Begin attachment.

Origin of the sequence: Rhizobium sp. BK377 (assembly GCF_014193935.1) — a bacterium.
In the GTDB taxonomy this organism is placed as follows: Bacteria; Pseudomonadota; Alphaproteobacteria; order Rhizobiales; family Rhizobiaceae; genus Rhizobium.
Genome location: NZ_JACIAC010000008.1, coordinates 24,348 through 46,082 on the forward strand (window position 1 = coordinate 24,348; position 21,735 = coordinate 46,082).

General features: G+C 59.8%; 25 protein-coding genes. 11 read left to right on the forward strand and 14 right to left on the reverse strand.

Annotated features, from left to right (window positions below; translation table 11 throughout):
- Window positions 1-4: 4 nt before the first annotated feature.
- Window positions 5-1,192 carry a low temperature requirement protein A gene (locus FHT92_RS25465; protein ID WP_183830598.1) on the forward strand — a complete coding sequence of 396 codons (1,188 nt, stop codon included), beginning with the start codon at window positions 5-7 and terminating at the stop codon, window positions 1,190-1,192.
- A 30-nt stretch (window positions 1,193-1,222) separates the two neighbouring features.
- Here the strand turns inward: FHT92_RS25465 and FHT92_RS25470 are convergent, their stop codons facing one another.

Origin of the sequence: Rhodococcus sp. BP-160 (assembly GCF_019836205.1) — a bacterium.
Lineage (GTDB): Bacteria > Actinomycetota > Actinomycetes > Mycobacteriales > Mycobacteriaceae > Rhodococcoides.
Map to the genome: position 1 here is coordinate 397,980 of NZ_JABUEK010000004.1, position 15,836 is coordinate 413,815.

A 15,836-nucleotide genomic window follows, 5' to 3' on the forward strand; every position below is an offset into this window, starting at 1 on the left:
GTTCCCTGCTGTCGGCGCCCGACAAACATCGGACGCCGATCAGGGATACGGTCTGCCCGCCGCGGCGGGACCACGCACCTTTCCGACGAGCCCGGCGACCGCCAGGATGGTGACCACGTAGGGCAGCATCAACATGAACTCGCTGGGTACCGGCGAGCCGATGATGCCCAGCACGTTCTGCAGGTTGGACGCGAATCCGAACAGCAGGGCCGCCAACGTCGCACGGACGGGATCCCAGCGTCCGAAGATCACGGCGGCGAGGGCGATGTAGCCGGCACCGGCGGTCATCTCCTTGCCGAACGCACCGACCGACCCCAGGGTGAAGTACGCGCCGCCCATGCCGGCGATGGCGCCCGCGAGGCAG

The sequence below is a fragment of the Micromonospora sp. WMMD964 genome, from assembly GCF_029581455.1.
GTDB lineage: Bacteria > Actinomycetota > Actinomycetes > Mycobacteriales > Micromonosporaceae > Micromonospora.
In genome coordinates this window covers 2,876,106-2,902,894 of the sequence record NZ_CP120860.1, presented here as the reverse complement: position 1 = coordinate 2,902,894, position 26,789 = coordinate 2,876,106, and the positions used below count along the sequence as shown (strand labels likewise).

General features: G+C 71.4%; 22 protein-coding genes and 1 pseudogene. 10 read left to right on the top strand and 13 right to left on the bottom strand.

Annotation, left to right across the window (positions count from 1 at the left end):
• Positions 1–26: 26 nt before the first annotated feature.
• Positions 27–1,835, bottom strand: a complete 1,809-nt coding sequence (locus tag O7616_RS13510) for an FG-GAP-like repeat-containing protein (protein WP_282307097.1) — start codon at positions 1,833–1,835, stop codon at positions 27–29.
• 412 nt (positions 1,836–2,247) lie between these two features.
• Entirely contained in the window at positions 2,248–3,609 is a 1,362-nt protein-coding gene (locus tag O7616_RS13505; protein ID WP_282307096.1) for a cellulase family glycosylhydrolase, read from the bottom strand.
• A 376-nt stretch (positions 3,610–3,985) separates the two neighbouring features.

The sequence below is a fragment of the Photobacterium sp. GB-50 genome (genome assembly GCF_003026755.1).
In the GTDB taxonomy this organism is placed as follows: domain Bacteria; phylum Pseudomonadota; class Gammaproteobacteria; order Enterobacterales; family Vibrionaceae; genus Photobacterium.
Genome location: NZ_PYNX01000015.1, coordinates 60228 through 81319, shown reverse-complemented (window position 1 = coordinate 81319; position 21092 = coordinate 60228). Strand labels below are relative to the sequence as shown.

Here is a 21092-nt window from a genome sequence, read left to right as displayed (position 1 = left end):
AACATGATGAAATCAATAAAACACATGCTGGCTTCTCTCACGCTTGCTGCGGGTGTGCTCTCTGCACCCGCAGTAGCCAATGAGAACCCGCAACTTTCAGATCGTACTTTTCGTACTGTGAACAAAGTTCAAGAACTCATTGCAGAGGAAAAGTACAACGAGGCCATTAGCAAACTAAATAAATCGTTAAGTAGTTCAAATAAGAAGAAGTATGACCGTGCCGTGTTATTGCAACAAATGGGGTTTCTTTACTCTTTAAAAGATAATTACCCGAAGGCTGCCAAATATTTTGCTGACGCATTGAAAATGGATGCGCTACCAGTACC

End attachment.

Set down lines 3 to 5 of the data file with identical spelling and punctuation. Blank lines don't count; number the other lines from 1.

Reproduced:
Genome location: NZ_JACIAC010000008.1, coordinates 24,348 through 46,082 on the forward strand (window position 1 = coordinate 24,348; position 21,735 = coordinate 46,082).

General features: G+C 59.8%; 25 protein-coding genes. 11 read left to right on the forward strand and 14 right to left on the reverse strand.

Annotated features, from left to right (window positions below; translation table 11 throughout):